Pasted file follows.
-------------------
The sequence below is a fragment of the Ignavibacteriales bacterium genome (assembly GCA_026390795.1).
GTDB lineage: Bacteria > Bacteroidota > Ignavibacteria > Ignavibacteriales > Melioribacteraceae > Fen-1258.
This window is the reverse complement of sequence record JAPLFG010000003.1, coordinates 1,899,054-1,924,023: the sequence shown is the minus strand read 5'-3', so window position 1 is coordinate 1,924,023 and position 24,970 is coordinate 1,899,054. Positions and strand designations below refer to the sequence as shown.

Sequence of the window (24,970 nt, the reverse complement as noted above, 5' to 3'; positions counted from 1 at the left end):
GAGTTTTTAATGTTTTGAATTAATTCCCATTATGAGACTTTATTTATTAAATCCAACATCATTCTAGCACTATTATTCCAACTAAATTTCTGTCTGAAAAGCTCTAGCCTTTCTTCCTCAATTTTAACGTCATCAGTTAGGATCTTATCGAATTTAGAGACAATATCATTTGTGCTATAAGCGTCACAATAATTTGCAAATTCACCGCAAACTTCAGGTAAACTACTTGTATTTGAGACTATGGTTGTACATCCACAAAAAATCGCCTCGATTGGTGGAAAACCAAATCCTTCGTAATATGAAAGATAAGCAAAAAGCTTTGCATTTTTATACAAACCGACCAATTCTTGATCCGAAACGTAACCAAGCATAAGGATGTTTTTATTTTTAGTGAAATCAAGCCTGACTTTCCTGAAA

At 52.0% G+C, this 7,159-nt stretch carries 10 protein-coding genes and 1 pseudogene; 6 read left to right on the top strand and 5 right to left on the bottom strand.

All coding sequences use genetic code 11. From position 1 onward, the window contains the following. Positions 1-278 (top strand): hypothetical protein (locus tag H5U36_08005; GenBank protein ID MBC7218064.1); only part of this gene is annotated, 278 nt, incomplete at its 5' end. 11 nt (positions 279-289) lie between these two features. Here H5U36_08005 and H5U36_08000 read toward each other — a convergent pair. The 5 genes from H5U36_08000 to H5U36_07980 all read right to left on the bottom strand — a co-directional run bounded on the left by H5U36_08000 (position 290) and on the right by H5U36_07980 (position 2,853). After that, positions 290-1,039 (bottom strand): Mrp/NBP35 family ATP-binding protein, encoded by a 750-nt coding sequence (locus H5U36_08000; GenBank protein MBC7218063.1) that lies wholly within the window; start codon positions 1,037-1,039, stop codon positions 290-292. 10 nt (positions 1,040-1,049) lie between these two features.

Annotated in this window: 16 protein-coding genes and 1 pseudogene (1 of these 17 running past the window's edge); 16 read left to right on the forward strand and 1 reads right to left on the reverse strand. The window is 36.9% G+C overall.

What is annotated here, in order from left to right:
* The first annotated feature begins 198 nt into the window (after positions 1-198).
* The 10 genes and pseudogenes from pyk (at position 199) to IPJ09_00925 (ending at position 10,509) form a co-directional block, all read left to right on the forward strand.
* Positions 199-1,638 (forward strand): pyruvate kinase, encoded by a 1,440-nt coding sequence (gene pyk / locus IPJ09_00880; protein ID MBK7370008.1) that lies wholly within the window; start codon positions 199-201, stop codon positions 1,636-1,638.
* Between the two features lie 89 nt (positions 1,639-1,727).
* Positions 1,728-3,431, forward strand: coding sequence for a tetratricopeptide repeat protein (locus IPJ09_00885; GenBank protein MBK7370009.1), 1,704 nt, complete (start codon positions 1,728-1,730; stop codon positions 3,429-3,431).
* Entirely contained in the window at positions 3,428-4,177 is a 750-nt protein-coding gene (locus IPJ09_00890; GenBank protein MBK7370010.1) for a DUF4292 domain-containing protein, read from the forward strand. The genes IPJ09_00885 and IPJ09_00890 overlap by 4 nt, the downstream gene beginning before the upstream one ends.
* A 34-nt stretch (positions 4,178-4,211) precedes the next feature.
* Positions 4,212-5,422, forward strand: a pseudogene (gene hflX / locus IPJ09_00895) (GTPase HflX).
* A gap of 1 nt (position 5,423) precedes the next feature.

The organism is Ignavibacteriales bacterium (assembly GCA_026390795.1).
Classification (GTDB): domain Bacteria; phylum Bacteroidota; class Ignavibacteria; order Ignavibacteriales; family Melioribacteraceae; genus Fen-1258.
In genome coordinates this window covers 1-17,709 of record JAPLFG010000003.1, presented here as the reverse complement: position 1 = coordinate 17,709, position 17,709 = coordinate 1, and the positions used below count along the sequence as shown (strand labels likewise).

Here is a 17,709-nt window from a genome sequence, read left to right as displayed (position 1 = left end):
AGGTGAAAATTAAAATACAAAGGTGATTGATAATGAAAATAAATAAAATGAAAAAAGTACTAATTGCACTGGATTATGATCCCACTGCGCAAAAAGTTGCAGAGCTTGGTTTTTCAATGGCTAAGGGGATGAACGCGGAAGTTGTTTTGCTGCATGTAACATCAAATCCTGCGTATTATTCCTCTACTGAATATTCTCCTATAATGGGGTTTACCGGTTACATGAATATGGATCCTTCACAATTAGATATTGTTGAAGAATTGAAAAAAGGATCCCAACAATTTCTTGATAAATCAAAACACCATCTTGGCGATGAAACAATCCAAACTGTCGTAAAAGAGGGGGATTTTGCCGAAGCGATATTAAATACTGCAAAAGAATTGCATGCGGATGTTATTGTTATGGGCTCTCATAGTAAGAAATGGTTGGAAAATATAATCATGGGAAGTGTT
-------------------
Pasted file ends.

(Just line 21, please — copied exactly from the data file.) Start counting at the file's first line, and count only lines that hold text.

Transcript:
In genome coordinates this window covers 1-17,709 of record JAPLFG010000003.1, presented here as the reverse complement: position 1 = coordinate 17,709, position 17,709 = coordinate 1, and the positions used below count along the sequence as shown (strand labels likewise).